Tag Archive for: diagnostics

Dr. Carolin Dippmann and Daria Meyer from our research and development team work, among other things, with the “third-generation sequencing” method. With the help of this technology, they are examining DNA (deoxyribonucleic acid) from tumors much more precisely than was previously possible.

The method has enormous advantages: epigenetic changes in the DNA, specifically DNA methylation in certain regions, tell us when healthy cells develop into cancer. And with “third generation sequencing” we can detect these changes directly.

Our goal at oncgnostics is to detect such epigenetic markers. Especially in the early detection of head and neck tumors, development is still in its infancy. In various research projects, including the OroCa-Graz study, we are working together with clinicians on a standardized screening to detect the associated diseases earlier and more reliably than before.

In the following, the two scientists explain to what extent third-generation sequencing is being used and what exactly is behind it.

How does Third Generation Sequencing work?

Part of our daily work is to screen DNA fragments for epigenetic changes, specifically DNA methylation. DNA methylation at specific base sequences indicates that the cell in question has changed.

Third generation sequencing is a method that makes these analyses faster and more effective. In addition, the method provides the DNA sequence information in very high resolution: namely, individual DNA molecules are analyzed. The biological DNA is transferred into a digital version and can be analyzed on the computer. DNA methylation, which occurs during cancer development, can be analyzed directly. And this is of particular interest to us.

The process is illustrated in a video from “Oxford Nanopore Technologies” on YouTube.

How does the method differ from previous methods?

With previous sequencing methods, we could only determine the base sequence of short DNA fragments (300 DNA bases on average). In addition, the DNA to be examined had to be copied several times in advance, very similar to the so-called PCR method explained here. In addition, the DNA had to be chemically treated to detect DNA methylation.

The Third Generation Sequencing method simplifies this process:

  • We can directly evaluate DNA molecules of up to several million DNA bases in length
  • No copies are necessary for this. Rather, we evaluate the individual DNA sequences directly
  • The speed with which we examine the sequences increases accordingly: We now collect the data in real time

What kind of data do we get?

The bottom line is that the Third Generation Sequencing method captures changes in current and records them digitally. It works like this: The DNA to be examined is placed on a surface that is under a specific voltage. Tiny pores made of proteins are embedded in this surface. During the process, the DNA migrates, always in the same direction, through these so-called nanopores. This is why the method is also called “Oxford Nanopore Technology” (ONT).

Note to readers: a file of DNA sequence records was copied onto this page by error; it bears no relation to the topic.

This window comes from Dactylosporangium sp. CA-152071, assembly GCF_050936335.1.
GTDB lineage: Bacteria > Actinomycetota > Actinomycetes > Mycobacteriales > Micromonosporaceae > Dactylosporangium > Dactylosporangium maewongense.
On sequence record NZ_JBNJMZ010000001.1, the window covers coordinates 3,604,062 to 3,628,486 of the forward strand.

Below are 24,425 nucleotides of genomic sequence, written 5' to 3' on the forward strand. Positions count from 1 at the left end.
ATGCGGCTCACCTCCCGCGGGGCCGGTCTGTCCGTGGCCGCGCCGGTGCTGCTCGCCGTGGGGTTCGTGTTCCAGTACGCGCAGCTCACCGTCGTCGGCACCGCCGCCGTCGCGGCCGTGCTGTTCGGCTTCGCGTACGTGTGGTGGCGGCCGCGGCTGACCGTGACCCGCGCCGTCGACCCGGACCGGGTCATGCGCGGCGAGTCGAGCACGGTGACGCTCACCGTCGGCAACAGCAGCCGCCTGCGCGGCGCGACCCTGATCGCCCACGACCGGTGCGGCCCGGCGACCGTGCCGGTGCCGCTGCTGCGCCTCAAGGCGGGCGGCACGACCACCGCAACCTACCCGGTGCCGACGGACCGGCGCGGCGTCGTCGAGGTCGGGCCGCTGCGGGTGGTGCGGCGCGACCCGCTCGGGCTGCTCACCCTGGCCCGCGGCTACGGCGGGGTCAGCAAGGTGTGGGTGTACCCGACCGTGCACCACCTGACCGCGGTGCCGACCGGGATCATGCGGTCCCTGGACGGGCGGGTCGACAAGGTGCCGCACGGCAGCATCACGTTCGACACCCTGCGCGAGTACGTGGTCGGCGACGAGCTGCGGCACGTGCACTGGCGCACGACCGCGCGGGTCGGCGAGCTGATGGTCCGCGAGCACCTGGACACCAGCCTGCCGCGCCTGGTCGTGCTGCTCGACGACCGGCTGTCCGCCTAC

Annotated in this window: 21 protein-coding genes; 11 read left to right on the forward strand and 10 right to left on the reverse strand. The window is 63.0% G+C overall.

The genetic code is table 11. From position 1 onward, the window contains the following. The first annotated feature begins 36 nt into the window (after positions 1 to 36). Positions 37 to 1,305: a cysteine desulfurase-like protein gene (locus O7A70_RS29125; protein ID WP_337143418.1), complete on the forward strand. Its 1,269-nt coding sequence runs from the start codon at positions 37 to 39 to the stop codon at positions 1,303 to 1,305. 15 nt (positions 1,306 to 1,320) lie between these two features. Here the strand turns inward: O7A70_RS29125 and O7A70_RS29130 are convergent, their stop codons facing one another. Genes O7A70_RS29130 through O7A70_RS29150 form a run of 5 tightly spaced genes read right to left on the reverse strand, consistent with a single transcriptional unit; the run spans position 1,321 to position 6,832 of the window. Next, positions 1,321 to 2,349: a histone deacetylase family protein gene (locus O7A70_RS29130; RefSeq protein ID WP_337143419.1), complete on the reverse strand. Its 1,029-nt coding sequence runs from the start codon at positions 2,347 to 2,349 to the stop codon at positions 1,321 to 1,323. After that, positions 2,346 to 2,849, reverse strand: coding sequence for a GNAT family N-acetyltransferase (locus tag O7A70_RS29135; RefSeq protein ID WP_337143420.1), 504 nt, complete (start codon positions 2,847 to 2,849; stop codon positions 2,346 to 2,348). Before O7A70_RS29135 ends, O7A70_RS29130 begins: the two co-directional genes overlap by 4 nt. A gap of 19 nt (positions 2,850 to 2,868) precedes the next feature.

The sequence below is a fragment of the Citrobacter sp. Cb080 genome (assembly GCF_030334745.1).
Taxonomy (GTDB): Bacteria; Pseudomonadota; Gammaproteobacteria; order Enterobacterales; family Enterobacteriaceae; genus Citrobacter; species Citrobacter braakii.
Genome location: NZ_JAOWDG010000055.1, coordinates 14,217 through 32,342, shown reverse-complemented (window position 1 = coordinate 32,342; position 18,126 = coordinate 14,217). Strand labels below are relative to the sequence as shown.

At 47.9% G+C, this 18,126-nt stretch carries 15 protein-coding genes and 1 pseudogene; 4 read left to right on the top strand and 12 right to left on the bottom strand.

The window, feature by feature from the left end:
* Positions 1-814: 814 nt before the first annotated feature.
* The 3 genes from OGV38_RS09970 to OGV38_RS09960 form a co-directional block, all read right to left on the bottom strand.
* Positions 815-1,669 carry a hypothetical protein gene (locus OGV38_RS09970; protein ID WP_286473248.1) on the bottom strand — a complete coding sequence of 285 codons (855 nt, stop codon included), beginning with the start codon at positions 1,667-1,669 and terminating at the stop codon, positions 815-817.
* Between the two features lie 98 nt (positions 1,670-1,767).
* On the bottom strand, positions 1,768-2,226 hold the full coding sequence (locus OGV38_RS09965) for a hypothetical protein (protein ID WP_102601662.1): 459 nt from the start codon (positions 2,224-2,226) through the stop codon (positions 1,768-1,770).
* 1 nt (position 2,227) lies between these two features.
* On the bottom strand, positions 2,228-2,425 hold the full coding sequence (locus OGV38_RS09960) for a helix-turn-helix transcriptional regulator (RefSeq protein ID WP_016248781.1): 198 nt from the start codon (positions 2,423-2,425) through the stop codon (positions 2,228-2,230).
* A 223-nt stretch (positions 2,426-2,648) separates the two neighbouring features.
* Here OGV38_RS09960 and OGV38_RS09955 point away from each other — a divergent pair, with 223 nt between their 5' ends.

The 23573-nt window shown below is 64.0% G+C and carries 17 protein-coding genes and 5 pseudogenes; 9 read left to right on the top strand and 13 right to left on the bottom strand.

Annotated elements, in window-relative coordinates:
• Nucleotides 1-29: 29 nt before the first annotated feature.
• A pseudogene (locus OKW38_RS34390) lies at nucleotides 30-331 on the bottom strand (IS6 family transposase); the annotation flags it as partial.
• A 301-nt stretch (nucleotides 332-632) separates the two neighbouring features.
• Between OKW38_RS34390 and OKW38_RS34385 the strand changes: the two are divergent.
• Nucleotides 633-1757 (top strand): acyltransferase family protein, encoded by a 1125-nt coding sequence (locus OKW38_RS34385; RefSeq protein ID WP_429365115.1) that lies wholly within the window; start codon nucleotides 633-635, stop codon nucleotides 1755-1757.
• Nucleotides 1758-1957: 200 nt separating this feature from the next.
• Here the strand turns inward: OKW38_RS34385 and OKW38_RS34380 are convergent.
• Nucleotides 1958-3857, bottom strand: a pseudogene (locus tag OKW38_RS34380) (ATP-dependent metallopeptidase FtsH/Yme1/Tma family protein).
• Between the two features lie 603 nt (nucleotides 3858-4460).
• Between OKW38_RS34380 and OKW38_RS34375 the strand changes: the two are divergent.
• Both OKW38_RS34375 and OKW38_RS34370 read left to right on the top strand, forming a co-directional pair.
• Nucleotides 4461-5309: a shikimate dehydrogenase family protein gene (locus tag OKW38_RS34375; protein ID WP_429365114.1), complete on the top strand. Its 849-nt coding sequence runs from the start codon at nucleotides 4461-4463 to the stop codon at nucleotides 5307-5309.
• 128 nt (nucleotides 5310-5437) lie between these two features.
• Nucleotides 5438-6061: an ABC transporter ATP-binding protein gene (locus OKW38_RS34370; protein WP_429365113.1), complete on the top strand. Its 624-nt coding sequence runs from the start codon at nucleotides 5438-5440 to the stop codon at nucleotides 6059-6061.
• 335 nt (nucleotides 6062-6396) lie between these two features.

When the DNA migrates through a pore, the current intensity on the surface changes. This is due to the spatial arrangement and chemical properties of the DNA segments. Sensors measure these changes at each individual pore and transmit them to the computer connected to each. An algorithm then translates the information into the base sequence of the DNA. In the sequence recorded we also read the DNA methylation.

Are there any other advantages or disadvantages?

Since the method is still very new, it has a fairly high error rate. Currently, it recognizes only 95 percent of all sequences without errors. With other methods, the figure is 99.9 percent. Continuous developments will improve this over time. Daria Meyer’s work is part of this. She is a bioinformatician and, as part of her PhD thesis, she focuses on improving the algorithms that are essential for analyzing DNA methylation. In addition, we are constantly optimizing the process flows in the preparation of diagnostic samples. That is Carolin Dippmann’s focus in the project.

In fact, the advantages outweigh the disadvantages. One of the reasons for this is that the analyzer is barely larger than a USB stick and therefore super handy. Theoretically, sequencing can be carried out anywhere, from the Arctic to the desert.

What is our future benefit from Third Generation Sequencing?

With the help of ONT sequencing, major gaps in our knowledge of the human genome (the entire DNA sequence of a human being) have already been closed. We expect further developments in this area. And we are happy contribute to improving the technology.

The biggest advantage for us is the direct readability of epigenetic changes, i.e. DNA methylation. We can analyze these directly at our facility.

The method is gaining acceptance in more and more areas of application. This is not least due to the fact that the initial equipment for starting sequencing projects is very inexpensive. Sequencing of this quality is thus much more affordable. This means that small companies like oncgnostics can also utilize this technology.

The biotechnology company oncgnostics GmbH is researching a method for diagnosing Head-and-Neck tumors together with the clinical department for general ENT at the Medical University of Graz as part of the “OroCa-Graz” study. 550,000 people worldwide develop carcinomas of this type every year. As only advanced stages of tumours are often diagnosed, more than 300,000 of those affected die each year. The study aims to demonstrate that the diagnostic method developed for Head-and-Neck tumors and especially mouth and throat cancer (= oropharyngeal cancer) can reliably and early detect malignant tumors using non-invasive saliva samples.